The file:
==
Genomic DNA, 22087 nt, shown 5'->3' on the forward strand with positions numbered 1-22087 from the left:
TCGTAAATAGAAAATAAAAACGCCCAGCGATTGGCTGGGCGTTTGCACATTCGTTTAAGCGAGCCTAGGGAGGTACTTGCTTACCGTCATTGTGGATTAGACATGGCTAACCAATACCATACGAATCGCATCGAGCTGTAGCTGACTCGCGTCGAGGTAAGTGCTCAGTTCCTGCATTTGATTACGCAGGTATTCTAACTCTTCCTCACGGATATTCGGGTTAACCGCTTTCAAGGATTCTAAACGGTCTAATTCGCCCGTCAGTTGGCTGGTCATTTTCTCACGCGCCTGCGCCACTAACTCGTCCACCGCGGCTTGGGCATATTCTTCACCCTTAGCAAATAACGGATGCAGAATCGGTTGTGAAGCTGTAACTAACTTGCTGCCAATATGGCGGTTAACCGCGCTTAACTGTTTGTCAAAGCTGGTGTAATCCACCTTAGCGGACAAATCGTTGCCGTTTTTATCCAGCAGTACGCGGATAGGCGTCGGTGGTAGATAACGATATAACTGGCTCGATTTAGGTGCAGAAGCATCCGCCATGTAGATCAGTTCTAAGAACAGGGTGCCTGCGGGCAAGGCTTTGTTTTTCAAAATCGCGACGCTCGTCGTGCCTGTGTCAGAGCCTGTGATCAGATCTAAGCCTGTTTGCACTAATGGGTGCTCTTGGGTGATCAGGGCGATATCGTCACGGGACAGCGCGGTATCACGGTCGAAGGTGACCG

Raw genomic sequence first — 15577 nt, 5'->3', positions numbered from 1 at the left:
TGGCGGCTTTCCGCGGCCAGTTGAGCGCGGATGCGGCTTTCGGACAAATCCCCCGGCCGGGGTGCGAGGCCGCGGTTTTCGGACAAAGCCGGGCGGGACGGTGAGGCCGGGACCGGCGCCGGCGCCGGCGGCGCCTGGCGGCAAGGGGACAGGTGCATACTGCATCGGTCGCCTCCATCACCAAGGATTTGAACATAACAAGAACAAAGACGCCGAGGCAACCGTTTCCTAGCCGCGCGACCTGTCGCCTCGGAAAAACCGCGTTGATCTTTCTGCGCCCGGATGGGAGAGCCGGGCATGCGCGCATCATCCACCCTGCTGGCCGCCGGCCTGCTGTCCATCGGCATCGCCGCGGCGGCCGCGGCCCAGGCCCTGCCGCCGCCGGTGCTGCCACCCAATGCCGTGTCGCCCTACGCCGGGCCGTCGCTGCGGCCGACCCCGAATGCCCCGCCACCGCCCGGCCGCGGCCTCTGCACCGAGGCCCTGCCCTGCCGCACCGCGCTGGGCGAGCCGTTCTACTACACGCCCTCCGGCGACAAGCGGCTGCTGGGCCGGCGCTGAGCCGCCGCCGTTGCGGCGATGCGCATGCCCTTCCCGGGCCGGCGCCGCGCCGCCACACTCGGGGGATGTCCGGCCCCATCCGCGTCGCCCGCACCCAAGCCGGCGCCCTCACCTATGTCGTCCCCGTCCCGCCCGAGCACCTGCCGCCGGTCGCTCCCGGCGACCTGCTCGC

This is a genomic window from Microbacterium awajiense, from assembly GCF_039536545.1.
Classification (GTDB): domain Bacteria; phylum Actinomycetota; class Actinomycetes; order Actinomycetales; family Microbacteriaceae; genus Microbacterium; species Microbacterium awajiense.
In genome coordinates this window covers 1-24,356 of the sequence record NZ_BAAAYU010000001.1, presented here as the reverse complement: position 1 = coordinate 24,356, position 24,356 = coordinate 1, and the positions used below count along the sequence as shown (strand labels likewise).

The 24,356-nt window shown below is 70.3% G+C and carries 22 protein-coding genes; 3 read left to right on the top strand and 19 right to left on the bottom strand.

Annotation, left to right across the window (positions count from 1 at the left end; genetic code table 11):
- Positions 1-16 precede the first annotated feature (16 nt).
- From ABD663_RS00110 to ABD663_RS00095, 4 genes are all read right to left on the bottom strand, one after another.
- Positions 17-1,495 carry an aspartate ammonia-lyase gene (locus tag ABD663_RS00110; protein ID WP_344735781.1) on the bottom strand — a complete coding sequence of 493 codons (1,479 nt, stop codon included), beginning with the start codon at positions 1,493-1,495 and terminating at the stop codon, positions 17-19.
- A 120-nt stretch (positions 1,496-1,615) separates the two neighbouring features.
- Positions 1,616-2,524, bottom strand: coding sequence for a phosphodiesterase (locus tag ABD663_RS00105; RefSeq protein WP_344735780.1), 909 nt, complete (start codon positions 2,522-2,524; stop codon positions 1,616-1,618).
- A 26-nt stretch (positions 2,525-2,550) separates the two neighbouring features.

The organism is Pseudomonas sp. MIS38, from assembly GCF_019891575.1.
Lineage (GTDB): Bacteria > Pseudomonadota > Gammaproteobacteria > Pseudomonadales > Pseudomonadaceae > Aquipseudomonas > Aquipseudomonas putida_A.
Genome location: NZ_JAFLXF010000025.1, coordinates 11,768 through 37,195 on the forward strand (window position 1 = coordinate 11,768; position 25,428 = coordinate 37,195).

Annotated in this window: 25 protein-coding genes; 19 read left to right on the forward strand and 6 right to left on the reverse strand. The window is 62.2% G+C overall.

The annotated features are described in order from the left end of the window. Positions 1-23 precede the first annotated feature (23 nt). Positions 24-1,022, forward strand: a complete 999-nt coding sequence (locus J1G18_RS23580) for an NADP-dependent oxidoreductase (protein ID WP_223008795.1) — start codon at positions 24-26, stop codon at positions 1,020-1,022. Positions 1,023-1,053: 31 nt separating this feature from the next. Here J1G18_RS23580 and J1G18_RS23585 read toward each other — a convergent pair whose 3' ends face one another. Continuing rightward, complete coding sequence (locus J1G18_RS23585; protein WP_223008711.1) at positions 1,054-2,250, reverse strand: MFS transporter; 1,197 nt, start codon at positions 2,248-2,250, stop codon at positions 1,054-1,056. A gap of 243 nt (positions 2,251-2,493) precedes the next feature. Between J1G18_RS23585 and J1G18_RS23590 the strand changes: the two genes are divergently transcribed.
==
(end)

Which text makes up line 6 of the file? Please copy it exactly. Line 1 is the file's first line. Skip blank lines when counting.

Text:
Classification (GTDB): domain Bacteria; phylum Actinomycetota; class Actinomycetes; order Actinomycetales; family Microbacteriaceae; genus Microbacterium; species Microbacterium awajiense.